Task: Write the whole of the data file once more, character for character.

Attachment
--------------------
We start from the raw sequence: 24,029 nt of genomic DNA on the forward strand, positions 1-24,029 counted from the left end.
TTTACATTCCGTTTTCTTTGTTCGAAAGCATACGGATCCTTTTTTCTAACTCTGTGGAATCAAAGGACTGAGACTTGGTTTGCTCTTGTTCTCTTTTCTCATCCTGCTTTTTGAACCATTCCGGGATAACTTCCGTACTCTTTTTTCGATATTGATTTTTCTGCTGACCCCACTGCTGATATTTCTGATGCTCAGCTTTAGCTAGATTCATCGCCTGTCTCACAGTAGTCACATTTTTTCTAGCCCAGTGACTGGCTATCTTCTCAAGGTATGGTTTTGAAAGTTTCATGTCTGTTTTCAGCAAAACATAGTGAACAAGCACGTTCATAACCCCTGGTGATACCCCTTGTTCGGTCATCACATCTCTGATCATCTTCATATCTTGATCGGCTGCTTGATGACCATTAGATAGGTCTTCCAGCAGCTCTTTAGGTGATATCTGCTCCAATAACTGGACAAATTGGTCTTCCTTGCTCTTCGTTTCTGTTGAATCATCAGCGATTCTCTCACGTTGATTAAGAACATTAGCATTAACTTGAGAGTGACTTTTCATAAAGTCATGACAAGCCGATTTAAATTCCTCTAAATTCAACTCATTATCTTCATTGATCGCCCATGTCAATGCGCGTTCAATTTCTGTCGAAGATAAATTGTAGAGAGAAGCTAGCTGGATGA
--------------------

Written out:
We start from the raw sequence: 24,029 nt of genomic DNA on the forward strand, positions 1-24,029 counted from the left end.
TTTACATTCCGTTTTCTTTGTTCGAAAGCATACGGATCCTTTTTTCTAACTCTGTGGAATCAAAGGACTGAGACTTGGTTTGCTCTTGTTCTCTTTTCTCATCCTGCTTTTTGAACCATTCCGGGATAACTTCCGTACTCTTTTTTCGATATTGATTTTTCTGCTGACCCCACTGCTGATATTTCTGATGCTCAGCTTTAGCTAGATTCATCGCCTGTCTCACAGTAGTCACATTTTTTCTAGCCCAGTGACTGGCTATCTTCTCAAGGTATGGTTTTGAAAGTTTCATGTCTGTTTTCAGCAAAACATAGTGAACAAGCACGTTCATAACCCCTGGTGATACCCCTTGTTCGGTCATCACATCTCTGATCATCTTCATATCTTGATCGGCTGCTTGATGACCATTAGATAGGTCTTCCAGCAGCTCTTTAGGTGATATCTGCTCCAATAACTGGACAAATTGGTCTTCCTTGCTCTTCGTTTCTGTTGAATCATCAGCGATTCTCTCACGTTGATTAAGAACATTAGCATTAACTTGAGAGTGACTTTTCATAAAGTCATGACAAGCCGATTTAAATTCCTCTAAATTCAACTCATTATCTTCATTGATCGCCCATGTCAATGCGCGTTCAATTTCTGTCGAAGATAAATTGTAGAGAGAAGCTAGCTGGATGA